Summary: Jesus told this story of the wheat and the weeds so that you could see that the course of your own personal history can be changed.
As we look at the life of Jesus, we discover that he knows and understands history like no human ever could. In this story about the wheat and the weeds Jesus gives us an insight into history.
1. JESUS KNOWS THE COURSE OF HISTORY (v24-26)
Jesus told them another parable: “The kingdom of heaven is like a man who sowed good seed in his field. But while everyone was sleeping, his enemy came and sowed weeds among the wheat, and went away. When the wheat sprouted and formed heads, then the weeds also appeared” (Matthew 13:24-26)
Jesus is saying that he knows the true course of history – and that is, God has been at work sowing good seed.
But Jesus is saying this too. That while God is at work sowing good seed, the enemy has been, and still is at work sowing bad seed – weeds among the wheat.
It’s the age-old story of good vs evil. It’s a battle that has been around since before the dawn of human history.
The point is this. For all its efforts humanity has never, not once, been able to bring a true and lasting peace to our world.
Jesus points out that throughout world history and our own personal histories, evil has been sown, and that (in v28), “an enemy has done this.”
2. JESUS KNOWS THE CLIMAX OF HISTORY
The good news is that not only does Jesus know the course of history, he also knows the climax of history.
“An enemy did this” he replied. The servants asked him, “Do you want us to go and pull them up?” “No,” he answered, “Because while you are pulling the weeds, you might root up the wheat with them. Let both grow together until the harvest. At that time I will tell the harvesters: First collect the weeds and tie them in bundles to be burned; then gather the wheat and bring it into my barn” (Matthew 13:28-30)
What are some of the evil weeds the Devil has spread into your life?
Jesus knows your personal history – he knows your pain, your shame, your guilt, the rejections you have suffered, he knows your fears.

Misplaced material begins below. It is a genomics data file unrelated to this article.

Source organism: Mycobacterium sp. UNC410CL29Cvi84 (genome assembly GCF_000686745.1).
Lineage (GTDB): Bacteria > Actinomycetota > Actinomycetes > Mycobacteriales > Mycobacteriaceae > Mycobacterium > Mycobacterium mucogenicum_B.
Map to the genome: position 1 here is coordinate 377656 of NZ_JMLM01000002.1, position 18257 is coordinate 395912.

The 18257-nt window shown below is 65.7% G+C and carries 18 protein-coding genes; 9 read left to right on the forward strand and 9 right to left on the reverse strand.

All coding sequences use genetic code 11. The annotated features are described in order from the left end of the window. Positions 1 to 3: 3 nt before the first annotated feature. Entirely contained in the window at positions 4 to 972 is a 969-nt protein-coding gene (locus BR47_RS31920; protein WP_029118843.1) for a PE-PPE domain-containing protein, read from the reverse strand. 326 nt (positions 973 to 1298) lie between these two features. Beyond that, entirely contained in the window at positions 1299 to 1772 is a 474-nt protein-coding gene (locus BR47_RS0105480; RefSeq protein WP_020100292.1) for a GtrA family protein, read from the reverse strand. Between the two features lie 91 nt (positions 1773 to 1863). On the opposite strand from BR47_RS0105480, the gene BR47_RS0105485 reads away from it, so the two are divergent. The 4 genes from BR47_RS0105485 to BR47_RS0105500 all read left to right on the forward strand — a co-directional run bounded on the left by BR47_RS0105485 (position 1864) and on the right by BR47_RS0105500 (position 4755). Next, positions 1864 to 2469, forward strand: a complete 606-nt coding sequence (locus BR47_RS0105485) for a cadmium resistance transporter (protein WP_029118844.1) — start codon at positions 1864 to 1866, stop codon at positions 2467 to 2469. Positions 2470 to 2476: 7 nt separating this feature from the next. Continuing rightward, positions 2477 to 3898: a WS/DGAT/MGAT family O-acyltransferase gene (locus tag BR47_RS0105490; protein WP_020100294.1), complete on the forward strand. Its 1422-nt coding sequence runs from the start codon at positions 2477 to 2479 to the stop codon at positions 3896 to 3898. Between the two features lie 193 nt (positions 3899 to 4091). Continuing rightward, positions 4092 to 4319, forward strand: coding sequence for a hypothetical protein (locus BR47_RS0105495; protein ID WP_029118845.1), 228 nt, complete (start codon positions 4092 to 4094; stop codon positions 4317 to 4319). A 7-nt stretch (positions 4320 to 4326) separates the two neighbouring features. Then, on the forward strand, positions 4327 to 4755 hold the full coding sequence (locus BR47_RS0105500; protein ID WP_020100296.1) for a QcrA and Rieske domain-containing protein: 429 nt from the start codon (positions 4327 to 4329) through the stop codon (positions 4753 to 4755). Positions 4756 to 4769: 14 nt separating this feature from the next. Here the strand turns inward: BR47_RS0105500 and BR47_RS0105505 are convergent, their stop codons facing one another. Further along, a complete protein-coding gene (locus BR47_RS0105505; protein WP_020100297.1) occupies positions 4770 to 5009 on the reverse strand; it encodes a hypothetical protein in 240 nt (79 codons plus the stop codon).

But Jesus also says that in the climax of history, these evil weeds can be rooted from your life once and for all. Only Jesus’ climax to history deals with the hunger and longing at the core of our very being. Only Jesus’ conclusion to history deals with the problem of evil and the wounds the Evil One has inflicted upon us – and it does this so completely.
3. JESUS KNOWS THE CONSEQUENCES OF HISTORY
By telling this story, Jesus also shows us that he knows the consequences of history.
“Let both grow together until the harvest. At that time I will tell the harvesters: First collect the weeds and tie them in bundles to be burned; then gather the wheat and bring it into my barn” (Mt 13:30)
This gives us insight into God’s character and also the results of a person’s choices.
a. God’s character
This parable shows us that God is a merciful God. Rather than risk damaging the wheat by getting rid of the weeds at this stage, the farmer (that is, God), decides to wait until the harvest. They will be separated out then.
The parable shows us that God in his mercy does not want to lose any of his children by acting too soon to get rid of evil. To put it plainly, if Jesus were to return to clean up this mess too soon, then there would be many who were not ready for him, and they may be lost with the weeds – God is deeply concerned about the people who are yet to follow him.
b. Our choices
Jesus explains the meaning of the weeds.
The weeds are the sons of the evil one, and the enemy who sows them is the devil. The harvest is the end of the age, and the harvesters are angels. "As the weeds are pulled up and burned in the fire, so it will be at the end of the age. The Son of Man will send out his angels, and they will weed out of his kingdom everything that causes sin and all who do evil. They will throw them into the fiery furnace, where there will be weeping and gnashing of teeth
This is the consequence of a person’s refusal to open his or her life to Jesus Christ.
Next, the fate of the wheat.
Jesus explained the meaning of the wheat in v37-38a.
He answered, "The one who sowed the good seed is the Son of Man. The field is the world, and the good seed stands for the sons of the kingdom (Matthew 13:37-38a).